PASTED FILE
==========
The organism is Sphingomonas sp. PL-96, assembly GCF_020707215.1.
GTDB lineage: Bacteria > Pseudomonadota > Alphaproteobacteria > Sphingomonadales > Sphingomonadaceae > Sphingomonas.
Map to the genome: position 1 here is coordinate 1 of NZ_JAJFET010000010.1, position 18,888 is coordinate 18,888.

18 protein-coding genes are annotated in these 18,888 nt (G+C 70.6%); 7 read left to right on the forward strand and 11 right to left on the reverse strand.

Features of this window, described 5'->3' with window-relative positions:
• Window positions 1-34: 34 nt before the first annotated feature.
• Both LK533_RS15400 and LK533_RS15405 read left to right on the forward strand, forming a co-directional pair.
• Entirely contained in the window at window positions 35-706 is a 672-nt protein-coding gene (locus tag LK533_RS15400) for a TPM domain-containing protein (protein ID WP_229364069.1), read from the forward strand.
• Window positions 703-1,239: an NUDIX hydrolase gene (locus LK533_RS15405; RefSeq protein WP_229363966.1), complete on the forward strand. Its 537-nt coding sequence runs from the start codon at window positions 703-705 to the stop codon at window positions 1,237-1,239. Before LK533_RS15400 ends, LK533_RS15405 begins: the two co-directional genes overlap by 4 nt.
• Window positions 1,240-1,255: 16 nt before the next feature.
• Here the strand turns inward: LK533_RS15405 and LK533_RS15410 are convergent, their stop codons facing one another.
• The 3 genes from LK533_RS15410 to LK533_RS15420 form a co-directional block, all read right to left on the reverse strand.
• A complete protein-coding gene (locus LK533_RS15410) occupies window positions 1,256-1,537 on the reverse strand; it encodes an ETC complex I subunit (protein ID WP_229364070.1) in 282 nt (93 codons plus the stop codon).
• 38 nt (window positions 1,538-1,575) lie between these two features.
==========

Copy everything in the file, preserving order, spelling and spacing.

The organism is Sphingomonas sp. PL-96, assembly GCF_020707215.1.
GTDB lineage: Bacteria > Pseudomonadota > Alphaproteobacteria > Sphingomonadales > Sphingomonadaceae > Sphingomonas.
Map to the genome: position 1 here is coordinate 1 of NZ_JAJFET010000010.1, position 18,888 is coordinate 18,888.

18 protein-coding genes are annotated in these 18,888 nt (G+C 70.6%); 7 read left to right on the forward strand and 11 right to left on the reverse strand.

Features of this window, described 5'->3' with window-relative positions:
• Window positions 1-34: 34 nt before the first annotated feature.
• Both LK533_RS15400 and LK533_RS15405 read left to right on the forward strand, forming a co-directional pair.
• Entirely contained in the window at window positions 35-706 is a 672-nt protein-coding gene (locus tag LK533_RS15400) for a TPM domain-containing protein (protein ID WP_229364069.1), read from the forward strand.
• Window positions 703-1,239: an NUDIX hydrolase gene (locus LK533_RS15405; RefSeq protein WP_229363966.1), complete on the forward strand. Its 537-nt coding sequence runs from the start codon at window positions 703-705 to the stop codon at window positions 1,237-1,239. Before LK533_RS15400 ends, LK533_RS15405 begins: the two co-directional genes overlap by 4 nt.
• Window positions 1,240-1,255: 16 nt before the next feature.
• Here the strand turns inward: LK533_RS15405 and LK533_RS15410 are convergent, their stop codons facing one another.
• The 3 genes from LK533_RS15410 to LK533_RS15420 form a co-directional block, all read right to left on the reverse strand.
• A complete protein-coding gene (locus LK533_RS15410) occupies window positions 1,256-1,537 on the reverse strand; it encodes an ETC complex I subunit (protein ID WP_229364070.1) in 282 nt (93 codons plus the stop codon).
• 38 nt (window positions 1,538-1,575) lie between these two features.